What is clear, the internal political struggle goes on, and hidden division between many of these islands that should be working together more than it seems to reverse this decade of ongoing strain from the colonial slavery virus.
The enduring mental impact:
Slavery divided the region into different plantations that established a protectionist and competitive system, subconsciously or not. Today islanders are not from the sugar canes and coffee fields and are free to travel between islands, but some continue to identify others as you over there, and if some could erect a wall, they would.
Recently the Jamaican Supreme Court ruled a student could not attend classes if she didn’t cut her dreadlocks and the school did not infringe on the child’s constitutional rights. This ruling confirms that Rastafarians typically remain a social outcast based on an old colonial ideal, and this culture should only be practiced behind closed doors.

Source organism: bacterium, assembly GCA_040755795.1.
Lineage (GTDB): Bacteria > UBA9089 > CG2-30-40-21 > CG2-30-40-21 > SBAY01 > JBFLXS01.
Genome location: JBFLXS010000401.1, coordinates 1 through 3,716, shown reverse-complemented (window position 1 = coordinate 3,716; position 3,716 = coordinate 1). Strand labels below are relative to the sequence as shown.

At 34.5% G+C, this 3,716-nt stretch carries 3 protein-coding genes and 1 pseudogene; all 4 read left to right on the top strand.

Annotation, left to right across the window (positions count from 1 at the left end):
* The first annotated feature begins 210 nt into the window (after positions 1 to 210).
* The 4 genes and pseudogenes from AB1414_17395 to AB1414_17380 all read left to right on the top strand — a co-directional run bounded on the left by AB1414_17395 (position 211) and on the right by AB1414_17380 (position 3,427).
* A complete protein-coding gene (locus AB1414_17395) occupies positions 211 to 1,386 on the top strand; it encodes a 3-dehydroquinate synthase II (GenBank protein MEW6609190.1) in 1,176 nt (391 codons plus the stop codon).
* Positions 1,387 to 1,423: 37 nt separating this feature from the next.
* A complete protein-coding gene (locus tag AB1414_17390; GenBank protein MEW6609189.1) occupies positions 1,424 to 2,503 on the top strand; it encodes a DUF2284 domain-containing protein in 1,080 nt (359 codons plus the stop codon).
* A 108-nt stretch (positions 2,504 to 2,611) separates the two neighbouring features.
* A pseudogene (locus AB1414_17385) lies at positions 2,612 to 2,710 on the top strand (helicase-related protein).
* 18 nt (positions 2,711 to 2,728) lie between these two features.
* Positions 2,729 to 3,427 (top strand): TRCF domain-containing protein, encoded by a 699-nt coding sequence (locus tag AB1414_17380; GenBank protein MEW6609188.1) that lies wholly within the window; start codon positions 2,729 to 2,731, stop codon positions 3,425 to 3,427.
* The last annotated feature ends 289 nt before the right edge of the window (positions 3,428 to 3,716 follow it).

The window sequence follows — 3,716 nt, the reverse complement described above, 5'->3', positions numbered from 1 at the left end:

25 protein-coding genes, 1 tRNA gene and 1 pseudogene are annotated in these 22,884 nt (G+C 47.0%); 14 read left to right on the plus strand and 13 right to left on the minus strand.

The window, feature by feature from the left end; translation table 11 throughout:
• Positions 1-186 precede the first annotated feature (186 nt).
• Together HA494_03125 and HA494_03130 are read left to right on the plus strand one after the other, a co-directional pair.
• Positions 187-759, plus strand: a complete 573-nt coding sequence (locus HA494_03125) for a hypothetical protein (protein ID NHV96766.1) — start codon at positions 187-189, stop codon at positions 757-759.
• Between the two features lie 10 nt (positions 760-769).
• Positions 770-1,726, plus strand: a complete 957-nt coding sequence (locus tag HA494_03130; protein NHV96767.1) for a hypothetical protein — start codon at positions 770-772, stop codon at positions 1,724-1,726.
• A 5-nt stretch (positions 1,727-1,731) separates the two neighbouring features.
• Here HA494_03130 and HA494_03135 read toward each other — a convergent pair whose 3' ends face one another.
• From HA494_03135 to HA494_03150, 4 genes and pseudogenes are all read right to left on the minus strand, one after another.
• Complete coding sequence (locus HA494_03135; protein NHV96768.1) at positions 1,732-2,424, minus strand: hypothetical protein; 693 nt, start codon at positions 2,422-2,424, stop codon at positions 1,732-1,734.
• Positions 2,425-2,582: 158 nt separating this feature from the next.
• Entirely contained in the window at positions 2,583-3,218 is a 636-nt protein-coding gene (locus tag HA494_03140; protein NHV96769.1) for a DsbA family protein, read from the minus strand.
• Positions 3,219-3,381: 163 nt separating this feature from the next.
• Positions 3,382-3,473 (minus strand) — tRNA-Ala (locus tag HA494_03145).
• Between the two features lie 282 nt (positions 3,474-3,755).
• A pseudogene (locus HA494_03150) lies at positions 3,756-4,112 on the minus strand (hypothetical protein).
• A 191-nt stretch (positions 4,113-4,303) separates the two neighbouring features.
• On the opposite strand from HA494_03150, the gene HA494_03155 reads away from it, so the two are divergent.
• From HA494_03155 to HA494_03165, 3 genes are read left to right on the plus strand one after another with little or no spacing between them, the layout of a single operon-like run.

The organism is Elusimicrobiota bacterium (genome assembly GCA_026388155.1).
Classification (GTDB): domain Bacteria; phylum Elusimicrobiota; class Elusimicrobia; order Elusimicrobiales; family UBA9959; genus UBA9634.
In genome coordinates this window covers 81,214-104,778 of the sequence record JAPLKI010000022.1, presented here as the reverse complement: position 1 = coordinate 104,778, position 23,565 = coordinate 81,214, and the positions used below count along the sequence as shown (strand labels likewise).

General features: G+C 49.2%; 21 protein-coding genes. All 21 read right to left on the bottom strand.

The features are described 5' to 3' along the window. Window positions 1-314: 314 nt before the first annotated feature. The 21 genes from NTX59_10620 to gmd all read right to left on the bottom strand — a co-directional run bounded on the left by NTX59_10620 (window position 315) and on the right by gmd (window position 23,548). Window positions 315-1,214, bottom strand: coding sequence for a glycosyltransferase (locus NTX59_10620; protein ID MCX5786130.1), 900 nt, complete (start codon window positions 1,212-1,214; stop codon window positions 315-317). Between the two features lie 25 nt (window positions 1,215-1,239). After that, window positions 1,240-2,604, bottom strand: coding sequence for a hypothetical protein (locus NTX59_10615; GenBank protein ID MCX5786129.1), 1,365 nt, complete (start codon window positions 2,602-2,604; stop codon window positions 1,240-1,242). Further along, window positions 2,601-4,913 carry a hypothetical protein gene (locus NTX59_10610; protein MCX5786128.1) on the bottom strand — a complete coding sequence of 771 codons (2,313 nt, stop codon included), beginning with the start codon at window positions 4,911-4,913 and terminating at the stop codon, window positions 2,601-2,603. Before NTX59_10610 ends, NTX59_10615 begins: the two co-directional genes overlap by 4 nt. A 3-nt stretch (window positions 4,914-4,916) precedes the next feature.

Slavery is no longer on paper, the casting of a new fishing net to have a balance dance is still delicate; especially if the judiciary system has holes in basic democracy and cultural tolerance for all? To such a degree, these communities must step back and rigorously evaluate that, “Out of Many One People,” and any other motto after colonial rule.
Undoubtedly, the Caribbean continues to search for its socio-economic soul, and if one’s hair is no longer acceptable in the local school, what next, Rasta solitary bathroom, dining area, etc. The styling of one’s culture may explain the abundance of bleaching cream being bought in the region for acceptance by many, as the colonial mentality still lingers.
It is like a recent report surrounding a British insignia, a medal worn by the heads of state, the governor-general of Jamaica that depicted an individual on the neck of a black person. Though dehumanizing, how can you achieve a balance if laws bear similar weight on their people?
And if the region conveniently overlooks this pivotal moment for upward mobility despite other systematic socioeconomic disparities, and without the right leadership, I am genuinely terrified they all are naturally wearing the official insignia, and me-too and any other push for economic prosperity represent just a thought.